2013 B.A.S.S. Nation Eastern Divisional Sebago Lake - Point Sebago, ME, Sep 18 - 20, 2013

Pick 9! Part 3

Don Barone
Meet Herb Meyer.

About the author

Don Barone

Don Barone

db has been in the reporting biz for over 30 years, won some Emmys and other awards, but is proudest of his four-decade marriage, his two kids and the fact he founded Tackle The Storm Foundation to help children.

Dateline: Still Here, Point Sebago, lake Sebago, Maine

“Let's drink to the three thousand million…”

Meet Herb Meyer.  50 years old from Lyman, Maine, married two kids, on the Maine Team and a, hmm, um, an Eel catcher, thing, guy.

“I’m a mason…”

“Really…I didn’t think you could talk about that, like a secret or something.”

Herb just looks at me.  What?  I’m at B.A.S.S. tournament and you want to start talking secret societies or something.

“…I’m a bricklayer…a mason.”

“Oh.”

Normally I begin interviews better than that.

Then, I get flustered a bit and call him, ‘erb, like the dude was a parsley or something.

I’m about to give the guy an out of the whole dang thing when he says, “I also catch and sell Elvers.”

This could go real well, or real bad depending pretty much if I ask him if he is in the Elves selling business or not.

“Elvers, you know, eels.”

Saved, he spoke first.

Herb, is a self-employed bricklayer from Kennebunk Port, Maine, “but db you pretty much don’t work in the winter time, so by spring the money is running a little tight, so I started catching and selling Elvers.”

I’m still freaked and basically have no idea what he is talking about and I’m google-less at the moment.

“Dude…”

“An Elver is a baby eel, they come up all along the East Coast and up into the rivers of Maine from down in the Saragossa Sea off South America.”

Here’s my strategy for the rest of this interview, don’t ask nothing.

Shut-up and listen.

“Elvers come in from the ocean as babies and grow up in the fresh water.”

I write that down.

“From March 2oth until the end of May you can catch them, only a few hundred people in Maine are licensed to do that, me being one of them.”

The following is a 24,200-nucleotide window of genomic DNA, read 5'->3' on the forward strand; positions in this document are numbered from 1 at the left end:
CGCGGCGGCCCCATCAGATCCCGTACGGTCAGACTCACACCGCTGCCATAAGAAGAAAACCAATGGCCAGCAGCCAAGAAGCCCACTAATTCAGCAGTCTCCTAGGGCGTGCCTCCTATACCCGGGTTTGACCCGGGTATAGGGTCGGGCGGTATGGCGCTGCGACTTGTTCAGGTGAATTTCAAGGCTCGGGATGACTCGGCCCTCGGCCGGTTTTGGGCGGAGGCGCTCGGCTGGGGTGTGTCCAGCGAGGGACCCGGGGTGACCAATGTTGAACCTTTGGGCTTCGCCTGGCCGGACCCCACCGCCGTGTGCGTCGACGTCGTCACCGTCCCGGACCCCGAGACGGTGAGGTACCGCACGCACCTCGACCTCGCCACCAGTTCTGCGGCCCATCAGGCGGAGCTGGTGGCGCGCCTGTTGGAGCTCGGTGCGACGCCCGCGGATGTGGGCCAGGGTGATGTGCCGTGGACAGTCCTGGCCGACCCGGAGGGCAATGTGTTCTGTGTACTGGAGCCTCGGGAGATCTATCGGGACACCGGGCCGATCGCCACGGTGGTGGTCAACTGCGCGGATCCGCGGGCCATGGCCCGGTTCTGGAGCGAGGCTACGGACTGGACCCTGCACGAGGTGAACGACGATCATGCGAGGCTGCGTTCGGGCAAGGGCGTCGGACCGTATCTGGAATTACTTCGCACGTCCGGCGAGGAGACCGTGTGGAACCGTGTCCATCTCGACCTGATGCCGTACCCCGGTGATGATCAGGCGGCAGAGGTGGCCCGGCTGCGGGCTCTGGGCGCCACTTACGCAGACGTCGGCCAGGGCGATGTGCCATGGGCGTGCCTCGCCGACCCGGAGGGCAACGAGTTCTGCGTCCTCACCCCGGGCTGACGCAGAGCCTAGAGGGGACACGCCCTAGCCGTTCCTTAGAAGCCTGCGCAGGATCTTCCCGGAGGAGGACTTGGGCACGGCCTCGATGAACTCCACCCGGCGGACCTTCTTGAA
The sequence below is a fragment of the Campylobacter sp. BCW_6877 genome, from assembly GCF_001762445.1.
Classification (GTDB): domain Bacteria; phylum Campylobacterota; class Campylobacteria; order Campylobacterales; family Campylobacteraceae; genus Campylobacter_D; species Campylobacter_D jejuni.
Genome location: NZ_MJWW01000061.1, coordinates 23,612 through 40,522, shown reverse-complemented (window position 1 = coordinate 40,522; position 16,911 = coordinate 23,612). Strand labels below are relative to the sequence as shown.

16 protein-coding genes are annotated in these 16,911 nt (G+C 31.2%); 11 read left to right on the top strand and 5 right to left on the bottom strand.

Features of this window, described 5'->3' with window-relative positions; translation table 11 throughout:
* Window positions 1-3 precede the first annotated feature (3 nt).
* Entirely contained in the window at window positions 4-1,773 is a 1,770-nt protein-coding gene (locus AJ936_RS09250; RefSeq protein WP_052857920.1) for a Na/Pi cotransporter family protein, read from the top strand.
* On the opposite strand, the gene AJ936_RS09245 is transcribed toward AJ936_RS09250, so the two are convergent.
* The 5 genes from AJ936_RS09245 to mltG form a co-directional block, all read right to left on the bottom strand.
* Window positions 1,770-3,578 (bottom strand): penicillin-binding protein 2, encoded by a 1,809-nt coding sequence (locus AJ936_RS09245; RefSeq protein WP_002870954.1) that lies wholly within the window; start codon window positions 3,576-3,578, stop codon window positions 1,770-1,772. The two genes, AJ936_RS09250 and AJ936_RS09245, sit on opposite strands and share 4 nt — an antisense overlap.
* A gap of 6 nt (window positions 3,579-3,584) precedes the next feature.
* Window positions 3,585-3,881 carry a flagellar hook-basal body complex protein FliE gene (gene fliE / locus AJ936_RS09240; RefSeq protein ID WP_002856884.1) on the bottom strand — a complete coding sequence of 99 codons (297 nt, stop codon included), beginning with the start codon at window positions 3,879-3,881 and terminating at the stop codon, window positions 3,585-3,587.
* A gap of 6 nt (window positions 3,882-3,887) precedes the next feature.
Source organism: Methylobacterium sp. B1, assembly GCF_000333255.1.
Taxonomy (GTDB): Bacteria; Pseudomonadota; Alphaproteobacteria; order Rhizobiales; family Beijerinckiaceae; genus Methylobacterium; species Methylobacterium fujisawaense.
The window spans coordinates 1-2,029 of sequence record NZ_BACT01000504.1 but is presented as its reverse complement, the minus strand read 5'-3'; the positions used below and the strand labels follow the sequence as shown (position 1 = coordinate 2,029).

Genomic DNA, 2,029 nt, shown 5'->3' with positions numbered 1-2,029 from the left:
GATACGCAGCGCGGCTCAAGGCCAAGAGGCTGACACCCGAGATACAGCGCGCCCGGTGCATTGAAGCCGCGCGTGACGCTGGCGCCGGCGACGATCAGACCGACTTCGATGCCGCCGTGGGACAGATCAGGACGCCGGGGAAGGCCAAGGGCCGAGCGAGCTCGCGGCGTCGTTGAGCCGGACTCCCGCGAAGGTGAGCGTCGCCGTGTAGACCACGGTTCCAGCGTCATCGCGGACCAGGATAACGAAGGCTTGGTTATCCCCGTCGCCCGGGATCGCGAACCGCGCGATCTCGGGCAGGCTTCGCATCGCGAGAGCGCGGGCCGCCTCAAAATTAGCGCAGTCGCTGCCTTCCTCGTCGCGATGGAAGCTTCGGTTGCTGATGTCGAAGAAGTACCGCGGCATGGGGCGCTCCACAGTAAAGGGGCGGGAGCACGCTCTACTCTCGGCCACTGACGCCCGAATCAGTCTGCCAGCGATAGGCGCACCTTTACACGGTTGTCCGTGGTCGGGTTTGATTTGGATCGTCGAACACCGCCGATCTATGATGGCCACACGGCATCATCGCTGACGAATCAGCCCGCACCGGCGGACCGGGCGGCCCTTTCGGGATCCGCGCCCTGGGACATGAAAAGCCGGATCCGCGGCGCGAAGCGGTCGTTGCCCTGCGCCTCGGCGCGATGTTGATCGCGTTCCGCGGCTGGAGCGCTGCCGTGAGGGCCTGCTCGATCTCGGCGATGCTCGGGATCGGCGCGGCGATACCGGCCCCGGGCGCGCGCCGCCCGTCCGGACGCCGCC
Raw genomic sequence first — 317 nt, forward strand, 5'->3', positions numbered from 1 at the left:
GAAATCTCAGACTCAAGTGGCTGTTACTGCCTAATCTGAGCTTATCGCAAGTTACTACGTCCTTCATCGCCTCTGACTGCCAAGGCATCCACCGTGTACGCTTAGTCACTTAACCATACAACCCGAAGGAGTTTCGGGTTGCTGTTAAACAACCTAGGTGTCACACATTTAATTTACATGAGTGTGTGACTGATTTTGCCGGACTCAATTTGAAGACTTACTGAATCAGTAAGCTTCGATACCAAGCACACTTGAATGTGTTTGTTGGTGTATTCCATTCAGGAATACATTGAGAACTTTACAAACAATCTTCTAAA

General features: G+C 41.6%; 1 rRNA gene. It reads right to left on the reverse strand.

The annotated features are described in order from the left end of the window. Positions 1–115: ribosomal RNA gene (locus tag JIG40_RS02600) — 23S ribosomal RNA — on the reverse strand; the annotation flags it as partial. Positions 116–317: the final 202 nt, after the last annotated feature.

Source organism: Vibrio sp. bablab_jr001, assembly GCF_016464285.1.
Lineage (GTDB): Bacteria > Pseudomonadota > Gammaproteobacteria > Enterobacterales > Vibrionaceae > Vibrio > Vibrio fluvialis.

I write that down.

“Europe and Asia buys them from us so they can raise them over there, we sell them by the pound, 3,000 elvers to the pound.”

I write that down.

“A couple of years ago I sold 63 pounds of them for $2,800 a pound.”

I stop writing.

“In two months I made $176,400 cash.”

I don’t need to write that down, I will never forget it.

“I took all that money and paid off every bill we had, bought a new Toyota Tundra, paid cash for it, put my license plate on it that says “ELVERS.”

I took a photo of it.

“Next month I’m going to be on the Animal Planet channel, they came up and filmed me catching Elvers.”

I’m going to watch it.

“I have a bad memory, I forget to do things, I was afraid I would forget to renew my Elvers license, couldn’t get a new one if I did that so my wife renews mine every year and gives it to me as my Valentine present.”

I would too.

“…let's think of the humble of birth…”

This one is for, The Big Guy.

Arthur Sullivan.

My wife’s father, passed a couple of years ago, was a career firefighter in Buffalo, NY.

I never called him, Art.

I never called him, Dad.

I called him, Big Guy.

He was a mountain of a man, I’m not, but I think he always liked me calling him that.

Random goes out the door when I hear of someone in the military, police or fire department.  So be it, that’s the way it is.

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